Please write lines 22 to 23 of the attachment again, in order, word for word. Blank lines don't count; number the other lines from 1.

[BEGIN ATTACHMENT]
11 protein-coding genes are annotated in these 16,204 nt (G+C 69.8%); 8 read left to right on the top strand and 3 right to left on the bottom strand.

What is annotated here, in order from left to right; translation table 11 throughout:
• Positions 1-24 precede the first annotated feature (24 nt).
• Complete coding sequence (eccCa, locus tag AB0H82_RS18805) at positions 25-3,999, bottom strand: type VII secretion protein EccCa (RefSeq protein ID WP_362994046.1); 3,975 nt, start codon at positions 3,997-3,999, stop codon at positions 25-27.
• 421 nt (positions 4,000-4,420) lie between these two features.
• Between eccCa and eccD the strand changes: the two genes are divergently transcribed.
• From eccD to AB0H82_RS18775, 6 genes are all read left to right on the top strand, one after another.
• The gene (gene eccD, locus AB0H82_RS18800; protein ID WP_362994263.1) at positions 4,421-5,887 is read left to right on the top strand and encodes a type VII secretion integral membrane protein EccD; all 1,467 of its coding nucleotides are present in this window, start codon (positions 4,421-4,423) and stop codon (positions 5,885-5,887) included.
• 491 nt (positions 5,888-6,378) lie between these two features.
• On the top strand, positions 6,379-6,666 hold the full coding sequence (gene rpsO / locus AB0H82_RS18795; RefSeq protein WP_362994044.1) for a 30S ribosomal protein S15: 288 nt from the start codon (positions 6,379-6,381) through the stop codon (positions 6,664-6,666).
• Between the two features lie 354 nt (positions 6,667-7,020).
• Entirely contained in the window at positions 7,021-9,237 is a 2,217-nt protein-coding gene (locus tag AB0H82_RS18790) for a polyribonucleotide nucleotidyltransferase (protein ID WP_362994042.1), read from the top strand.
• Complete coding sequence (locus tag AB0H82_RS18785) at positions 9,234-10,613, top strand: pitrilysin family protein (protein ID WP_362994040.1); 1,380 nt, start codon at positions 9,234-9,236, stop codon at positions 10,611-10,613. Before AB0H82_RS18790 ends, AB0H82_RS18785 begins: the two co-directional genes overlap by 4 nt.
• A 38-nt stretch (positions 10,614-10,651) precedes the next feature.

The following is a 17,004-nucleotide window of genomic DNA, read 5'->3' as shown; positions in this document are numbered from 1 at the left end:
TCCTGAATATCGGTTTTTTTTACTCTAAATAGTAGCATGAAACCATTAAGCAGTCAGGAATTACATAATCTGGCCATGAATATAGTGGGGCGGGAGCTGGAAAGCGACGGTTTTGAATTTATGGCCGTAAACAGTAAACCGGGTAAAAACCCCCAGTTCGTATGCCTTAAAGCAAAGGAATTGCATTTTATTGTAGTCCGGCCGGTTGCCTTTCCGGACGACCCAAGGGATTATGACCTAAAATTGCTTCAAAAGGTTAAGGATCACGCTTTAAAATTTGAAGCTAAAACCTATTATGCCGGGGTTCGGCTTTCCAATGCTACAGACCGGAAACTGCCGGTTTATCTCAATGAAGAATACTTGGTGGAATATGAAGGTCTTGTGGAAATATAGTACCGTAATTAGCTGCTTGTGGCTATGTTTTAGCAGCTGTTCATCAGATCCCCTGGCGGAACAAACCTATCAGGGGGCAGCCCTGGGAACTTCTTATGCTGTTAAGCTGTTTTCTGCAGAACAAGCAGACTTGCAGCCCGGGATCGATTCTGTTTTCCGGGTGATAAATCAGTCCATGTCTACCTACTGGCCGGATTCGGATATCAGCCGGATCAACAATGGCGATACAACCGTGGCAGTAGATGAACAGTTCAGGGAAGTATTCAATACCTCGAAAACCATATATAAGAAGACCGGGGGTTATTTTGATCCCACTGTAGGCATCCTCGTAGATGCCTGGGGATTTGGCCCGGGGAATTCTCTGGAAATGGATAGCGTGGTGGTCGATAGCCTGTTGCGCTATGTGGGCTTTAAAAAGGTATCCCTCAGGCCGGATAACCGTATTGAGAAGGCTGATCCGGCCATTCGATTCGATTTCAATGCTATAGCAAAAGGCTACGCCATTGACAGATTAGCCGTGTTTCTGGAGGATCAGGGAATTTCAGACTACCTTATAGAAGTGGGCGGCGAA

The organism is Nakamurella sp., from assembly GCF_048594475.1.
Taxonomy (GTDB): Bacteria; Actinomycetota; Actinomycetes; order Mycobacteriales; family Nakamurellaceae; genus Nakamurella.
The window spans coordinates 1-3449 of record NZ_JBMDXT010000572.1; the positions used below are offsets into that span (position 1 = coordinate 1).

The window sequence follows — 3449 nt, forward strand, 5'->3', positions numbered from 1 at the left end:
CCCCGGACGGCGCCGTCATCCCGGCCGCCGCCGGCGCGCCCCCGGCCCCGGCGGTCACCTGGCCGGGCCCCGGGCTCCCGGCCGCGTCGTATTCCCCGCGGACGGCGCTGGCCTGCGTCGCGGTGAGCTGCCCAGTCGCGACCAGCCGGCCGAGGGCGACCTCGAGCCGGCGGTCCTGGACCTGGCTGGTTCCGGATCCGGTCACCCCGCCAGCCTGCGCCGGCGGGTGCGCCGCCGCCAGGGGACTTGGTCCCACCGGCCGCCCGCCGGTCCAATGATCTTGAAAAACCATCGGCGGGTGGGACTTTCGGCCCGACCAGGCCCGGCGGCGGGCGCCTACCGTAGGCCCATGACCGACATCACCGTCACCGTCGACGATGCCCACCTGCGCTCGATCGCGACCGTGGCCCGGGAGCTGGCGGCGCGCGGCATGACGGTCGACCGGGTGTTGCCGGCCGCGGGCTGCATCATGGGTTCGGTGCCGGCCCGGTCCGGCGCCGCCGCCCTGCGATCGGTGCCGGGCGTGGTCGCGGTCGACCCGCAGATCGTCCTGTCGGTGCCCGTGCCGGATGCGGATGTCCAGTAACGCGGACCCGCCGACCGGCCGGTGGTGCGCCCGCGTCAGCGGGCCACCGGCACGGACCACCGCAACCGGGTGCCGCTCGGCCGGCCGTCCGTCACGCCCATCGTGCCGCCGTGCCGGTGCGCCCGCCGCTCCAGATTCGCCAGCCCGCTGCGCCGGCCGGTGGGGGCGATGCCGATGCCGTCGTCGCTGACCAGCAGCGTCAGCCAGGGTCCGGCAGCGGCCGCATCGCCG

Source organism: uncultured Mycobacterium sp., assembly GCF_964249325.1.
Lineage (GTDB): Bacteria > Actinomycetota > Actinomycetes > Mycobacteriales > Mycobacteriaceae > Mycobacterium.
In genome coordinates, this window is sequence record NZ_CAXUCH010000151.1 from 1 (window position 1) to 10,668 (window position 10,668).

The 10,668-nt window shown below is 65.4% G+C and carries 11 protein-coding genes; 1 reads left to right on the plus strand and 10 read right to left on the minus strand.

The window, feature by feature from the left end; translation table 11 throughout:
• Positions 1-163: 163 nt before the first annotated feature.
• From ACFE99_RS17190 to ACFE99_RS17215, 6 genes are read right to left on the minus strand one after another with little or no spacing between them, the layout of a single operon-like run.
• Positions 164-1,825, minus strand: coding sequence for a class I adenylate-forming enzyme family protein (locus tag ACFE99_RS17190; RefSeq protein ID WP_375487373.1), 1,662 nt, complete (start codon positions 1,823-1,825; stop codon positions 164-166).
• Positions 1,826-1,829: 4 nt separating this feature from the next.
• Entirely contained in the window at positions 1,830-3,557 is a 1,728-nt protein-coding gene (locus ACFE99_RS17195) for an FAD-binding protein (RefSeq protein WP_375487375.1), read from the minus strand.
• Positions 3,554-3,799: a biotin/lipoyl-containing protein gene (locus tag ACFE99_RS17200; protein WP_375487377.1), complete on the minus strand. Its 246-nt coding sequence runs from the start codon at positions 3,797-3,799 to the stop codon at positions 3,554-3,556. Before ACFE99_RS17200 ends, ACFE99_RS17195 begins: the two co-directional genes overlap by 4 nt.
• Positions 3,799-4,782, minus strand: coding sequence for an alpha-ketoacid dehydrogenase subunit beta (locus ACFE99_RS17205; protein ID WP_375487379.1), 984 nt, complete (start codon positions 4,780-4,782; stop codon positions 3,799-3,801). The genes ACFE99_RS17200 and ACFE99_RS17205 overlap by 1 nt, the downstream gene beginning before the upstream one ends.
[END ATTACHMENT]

Source organism: uncultured Mycobacterium sp., assembly GCF_964249325.1.
Lineage (GTDB): Bacteria > Actinomycetota > Actinomycetes > Mycobacteriales > Mycobacteriaceae > Mycobacterium.